See how Alec Guinness went from the stage, Ealing comedies and grand David Lean epics to infamy with younger viewers as Ben Kenobi thanks to Star Wars? In recent years, many experienced actors have undergone similar re-appreciation. Ian McKellen, for example, is now hailed and loved more for being Gandalf and Magneto. There's a whole generation of veteran Brit performers who are riding the Harry Potter wave and being rewarded with the affection of today's children.
Once the world has seen him wearing a golden eyepatch in Thor, chances are Sir Anthony "Odin" Hopkins will achieve the worship of a younger audience untouched by Hannibal Lecter and The Silence Of The Lambs. Similarly, I wouldn't bet against Helen Mirren, post RED, becoming a silver surfer superstar on the comic book convention circuit.
Actors over the age of 55 not in on this action are missing out. There are a lot of powerful personalities out there who could still kick arse and who'd benefit and get a tremendous buzz out of the metamorphosis into big franchise, action-adventure blockbuster material.
If they follow what we shall call 'The Patrick Stewart Path' then the future is full of promise, performers taking on challenging new personas and pleasantly surprised audiences.
Here are a few established actors who I'd urge to consider their character types and push for some changes now that they are older, before they grow stale and sad in the 'serious' roles and die without having embraced the chance to have a lot of fun as superheroes and supersoldiers...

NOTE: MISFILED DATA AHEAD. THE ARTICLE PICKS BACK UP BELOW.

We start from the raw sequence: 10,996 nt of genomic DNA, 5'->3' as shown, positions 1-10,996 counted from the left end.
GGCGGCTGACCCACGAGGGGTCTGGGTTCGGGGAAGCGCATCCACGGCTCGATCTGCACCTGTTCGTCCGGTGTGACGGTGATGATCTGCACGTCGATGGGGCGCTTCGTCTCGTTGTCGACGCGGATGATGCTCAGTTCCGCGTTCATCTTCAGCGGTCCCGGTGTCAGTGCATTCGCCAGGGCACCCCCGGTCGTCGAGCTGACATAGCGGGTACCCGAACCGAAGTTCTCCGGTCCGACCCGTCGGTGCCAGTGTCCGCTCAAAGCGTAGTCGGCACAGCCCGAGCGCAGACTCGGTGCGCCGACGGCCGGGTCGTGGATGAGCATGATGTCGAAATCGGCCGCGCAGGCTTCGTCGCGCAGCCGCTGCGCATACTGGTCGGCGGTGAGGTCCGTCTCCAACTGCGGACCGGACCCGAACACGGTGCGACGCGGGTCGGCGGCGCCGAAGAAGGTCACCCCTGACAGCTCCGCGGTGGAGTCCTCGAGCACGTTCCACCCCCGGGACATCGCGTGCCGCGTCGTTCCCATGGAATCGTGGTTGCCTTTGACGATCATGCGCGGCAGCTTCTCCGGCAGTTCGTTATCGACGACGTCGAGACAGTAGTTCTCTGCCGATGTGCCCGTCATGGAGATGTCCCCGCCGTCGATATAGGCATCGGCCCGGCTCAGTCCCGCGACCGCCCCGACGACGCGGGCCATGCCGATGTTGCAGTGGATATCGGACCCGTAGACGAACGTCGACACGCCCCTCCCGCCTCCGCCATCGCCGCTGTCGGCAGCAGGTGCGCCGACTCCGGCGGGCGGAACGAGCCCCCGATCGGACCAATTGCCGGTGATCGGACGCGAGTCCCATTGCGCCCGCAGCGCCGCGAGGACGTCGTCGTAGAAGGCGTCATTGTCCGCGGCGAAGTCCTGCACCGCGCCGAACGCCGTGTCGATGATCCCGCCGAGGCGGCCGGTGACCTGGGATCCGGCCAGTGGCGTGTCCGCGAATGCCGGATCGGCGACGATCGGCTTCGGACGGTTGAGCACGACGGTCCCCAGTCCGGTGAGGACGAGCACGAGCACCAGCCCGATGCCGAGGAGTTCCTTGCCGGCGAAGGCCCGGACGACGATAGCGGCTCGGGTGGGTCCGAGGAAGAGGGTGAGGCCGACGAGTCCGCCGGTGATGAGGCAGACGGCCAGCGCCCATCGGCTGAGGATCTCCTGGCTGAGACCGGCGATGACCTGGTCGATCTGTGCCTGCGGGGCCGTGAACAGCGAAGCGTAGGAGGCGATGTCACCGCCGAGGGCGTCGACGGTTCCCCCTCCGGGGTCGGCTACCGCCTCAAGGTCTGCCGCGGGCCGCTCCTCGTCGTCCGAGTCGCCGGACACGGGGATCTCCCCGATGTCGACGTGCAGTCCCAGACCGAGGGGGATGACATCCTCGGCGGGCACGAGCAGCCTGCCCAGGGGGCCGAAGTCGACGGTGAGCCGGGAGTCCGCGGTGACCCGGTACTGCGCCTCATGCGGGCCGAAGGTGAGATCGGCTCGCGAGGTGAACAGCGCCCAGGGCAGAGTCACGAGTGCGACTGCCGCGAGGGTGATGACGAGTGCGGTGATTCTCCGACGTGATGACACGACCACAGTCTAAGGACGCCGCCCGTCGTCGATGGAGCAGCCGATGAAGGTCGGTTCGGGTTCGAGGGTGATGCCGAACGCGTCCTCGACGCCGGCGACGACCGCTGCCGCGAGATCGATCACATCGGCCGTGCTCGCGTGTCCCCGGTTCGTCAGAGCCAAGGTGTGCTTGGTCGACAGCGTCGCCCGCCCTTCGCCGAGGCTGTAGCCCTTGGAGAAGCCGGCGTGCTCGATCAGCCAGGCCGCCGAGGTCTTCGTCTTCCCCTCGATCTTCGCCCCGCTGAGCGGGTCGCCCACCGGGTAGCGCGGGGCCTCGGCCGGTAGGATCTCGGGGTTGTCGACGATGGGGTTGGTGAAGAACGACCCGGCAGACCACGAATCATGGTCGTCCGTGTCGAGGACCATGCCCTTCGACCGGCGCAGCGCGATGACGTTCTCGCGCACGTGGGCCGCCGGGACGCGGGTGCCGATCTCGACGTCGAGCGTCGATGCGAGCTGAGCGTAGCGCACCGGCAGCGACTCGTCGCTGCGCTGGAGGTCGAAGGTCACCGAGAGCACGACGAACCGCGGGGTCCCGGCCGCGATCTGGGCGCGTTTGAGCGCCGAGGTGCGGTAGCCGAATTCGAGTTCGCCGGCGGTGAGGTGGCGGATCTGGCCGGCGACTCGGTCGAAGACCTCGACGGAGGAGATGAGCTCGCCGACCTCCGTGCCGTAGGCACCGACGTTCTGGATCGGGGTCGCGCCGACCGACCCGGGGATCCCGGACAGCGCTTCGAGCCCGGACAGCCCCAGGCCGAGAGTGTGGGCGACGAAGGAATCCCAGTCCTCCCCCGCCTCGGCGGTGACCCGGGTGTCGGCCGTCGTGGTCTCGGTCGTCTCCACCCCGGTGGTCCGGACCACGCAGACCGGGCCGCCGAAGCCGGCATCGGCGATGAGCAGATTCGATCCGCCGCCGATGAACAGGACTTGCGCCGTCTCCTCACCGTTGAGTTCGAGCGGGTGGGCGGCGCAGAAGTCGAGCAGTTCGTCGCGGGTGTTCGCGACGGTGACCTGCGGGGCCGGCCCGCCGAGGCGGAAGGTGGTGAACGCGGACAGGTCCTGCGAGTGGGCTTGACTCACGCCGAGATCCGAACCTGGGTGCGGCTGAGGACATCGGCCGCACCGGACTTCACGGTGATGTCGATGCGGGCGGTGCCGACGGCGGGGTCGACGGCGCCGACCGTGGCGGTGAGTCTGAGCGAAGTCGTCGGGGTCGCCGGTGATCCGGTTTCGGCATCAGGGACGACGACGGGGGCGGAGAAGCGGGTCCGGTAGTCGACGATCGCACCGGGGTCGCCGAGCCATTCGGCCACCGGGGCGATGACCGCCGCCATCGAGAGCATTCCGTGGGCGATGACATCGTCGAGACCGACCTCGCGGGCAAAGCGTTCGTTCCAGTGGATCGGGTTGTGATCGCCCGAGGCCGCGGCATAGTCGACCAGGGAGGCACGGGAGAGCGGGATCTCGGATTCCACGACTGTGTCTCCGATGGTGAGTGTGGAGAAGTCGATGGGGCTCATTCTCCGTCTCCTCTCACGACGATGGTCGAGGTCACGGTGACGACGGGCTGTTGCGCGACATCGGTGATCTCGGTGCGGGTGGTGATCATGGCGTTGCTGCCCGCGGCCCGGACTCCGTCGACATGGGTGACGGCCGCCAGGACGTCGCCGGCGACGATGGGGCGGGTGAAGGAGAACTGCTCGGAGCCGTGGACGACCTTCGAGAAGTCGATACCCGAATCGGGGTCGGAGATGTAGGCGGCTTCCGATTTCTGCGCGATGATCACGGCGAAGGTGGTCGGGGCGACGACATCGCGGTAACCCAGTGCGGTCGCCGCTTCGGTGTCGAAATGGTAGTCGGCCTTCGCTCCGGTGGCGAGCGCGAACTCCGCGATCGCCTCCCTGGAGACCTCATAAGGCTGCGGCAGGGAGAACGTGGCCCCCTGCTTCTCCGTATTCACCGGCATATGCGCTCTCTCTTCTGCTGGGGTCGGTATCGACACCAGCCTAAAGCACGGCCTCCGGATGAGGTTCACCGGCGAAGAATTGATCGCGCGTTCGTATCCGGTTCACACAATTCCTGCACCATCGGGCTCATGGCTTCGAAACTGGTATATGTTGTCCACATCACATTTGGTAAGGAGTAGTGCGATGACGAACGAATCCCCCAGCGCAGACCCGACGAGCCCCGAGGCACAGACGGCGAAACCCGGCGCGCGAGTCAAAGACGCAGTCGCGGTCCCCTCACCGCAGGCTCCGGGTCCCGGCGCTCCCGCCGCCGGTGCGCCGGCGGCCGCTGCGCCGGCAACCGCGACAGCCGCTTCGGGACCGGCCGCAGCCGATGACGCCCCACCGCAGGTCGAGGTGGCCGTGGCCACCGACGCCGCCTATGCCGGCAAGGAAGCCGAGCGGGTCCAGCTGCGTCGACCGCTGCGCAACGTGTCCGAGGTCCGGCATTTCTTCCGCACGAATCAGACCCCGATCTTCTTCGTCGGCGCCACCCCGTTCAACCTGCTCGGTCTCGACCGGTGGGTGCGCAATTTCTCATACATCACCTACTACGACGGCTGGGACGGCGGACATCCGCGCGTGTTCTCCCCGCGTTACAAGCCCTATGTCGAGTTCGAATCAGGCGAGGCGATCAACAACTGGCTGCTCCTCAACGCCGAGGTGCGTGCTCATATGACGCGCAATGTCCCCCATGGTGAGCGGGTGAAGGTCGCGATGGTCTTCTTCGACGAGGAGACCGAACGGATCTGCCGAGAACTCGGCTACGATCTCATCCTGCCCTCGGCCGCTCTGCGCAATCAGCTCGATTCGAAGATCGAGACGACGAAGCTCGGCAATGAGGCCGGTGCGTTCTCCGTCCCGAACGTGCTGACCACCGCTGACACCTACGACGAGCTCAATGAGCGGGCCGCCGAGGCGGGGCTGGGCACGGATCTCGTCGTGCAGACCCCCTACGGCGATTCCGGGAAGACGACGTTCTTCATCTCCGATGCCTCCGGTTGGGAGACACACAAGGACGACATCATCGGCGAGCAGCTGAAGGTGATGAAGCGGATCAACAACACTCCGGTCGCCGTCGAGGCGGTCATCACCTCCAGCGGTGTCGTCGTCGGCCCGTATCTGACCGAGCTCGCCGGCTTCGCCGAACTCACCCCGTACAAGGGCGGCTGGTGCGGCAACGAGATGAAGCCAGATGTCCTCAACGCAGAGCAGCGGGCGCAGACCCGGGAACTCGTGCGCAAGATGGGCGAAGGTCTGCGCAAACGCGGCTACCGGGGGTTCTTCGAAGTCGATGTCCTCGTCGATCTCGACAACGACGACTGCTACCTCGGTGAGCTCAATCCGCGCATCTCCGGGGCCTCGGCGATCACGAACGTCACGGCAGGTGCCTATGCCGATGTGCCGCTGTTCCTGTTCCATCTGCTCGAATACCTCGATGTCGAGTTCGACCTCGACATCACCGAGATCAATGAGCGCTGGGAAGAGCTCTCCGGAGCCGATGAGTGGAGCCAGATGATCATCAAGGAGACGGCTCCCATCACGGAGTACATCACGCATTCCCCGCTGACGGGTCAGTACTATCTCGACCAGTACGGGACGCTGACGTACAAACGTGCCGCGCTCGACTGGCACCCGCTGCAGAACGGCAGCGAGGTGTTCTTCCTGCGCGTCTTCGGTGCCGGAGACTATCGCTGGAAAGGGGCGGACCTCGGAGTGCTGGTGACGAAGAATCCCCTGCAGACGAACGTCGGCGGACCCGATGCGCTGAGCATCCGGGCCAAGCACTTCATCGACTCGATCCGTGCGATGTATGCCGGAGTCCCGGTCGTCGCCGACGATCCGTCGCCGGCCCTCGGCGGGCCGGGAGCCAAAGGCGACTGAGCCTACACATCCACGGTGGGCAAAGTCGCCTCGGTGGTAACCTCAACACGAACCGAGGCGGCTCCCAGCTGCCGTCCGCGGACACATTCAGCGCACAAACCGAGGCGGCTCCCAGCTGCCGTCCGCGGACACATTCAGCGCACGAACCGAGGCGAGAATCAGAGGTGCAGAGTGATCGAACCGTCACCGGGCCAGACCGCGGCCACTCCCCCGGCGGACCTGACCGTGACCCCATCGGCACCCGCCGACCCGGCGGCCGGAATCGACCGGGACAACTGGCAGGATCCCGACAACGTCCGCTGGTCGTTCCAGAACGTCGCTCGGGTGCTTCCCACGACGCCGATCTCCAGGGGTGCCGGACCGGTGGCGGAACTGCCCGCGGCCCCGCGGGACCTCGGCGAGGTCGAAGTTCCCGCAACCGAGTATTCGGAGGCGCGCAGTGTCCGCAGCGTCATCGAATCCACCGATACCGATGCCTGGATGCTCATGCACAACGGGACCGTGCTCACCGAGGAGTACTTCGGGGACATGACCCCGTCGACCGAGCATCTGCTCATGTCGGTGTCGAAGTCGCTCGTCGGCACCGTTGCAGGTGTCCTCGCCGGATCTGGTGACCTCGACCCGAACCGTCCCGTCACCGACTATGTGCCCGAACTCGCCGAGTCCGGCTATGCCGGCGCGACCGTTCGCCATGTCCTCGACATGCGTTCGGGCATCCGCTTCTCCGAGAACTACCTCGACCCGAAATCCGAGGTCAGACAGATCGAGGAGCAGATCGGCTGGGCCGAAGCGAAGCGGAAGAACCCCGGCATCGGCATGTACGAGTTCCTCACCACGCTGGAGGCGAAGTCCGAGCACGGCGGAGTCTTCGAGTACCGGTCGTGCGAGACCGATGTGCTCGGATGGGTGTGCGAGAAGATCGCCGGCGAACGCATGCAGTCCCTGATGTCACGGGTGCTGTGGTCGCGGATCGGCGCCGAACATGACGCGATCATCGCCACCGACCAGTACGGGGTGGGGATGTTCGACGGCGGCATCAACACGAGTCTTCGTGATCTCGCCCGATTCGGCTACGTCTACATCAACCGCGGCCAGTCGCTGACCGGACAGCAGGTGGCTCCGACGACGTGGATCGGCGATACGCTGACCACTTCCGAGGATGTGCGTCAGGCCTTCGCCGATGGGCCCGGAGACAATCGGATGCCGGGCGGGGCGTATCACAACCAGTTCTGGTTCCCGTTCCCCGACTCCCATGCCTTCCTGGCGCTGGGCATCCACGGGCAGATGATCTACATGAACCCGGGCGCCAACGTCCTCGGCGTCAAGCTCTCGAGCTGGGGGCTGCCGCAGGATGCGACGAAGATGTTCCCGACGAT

After a lifetime of excelling as a supporting actor, Duvall reaches his late-career renaissance and comes into his own as an action warrior in his own right. Building a franchise on his Commander Napalm character, Duvall finally gets to dominate and go wild as a burning petrol-flinging surfer dude whose ultraviolence makes Rambo look like Bambi.
She's been M and managed MI6 in James Bond movies, but now Dench gets to dish it out herself as RoboDame, everyone's favourite classy psycho android law enforcer. (They wanted to call it 'Judge Dench', but there were legal issues.)
The movie is 'Tooled Up' and it's all centred around a soldier of fortune who, in spite of his frail form, rides through the desert on a wisecracking talking camel. Old age is no obstacle to our hero, who annihilates insurgents with a trusty sawn-off shotgun that he affectionately calls "Larry".
Having built up an impressive awards collection, Streep now sets about building her body to became a muscle-bound blockbuster lead. Alongside crowd-pleasing projects like 'The Devil Wears Lycra', Meryl the Peril goes on to launch her own box office-smashing comic movie crossover in the shape of 'Iron Woman'.
With charm, grace and poise, the woman who was Maria Von Trapp, Mary Poppins and the lovely royal grandmother in The Princess Diaries becomes NunChuck, the singing Christian crusader in a habit, who fights the forces of Hell. Think a dark Sister Act with superheroes.
And, thus, the old fogies kick arse. Much more fun than Antiques Roadshow.
James' previous column can be found here.
James sketched a series of movie-spoof comics and they can be found here.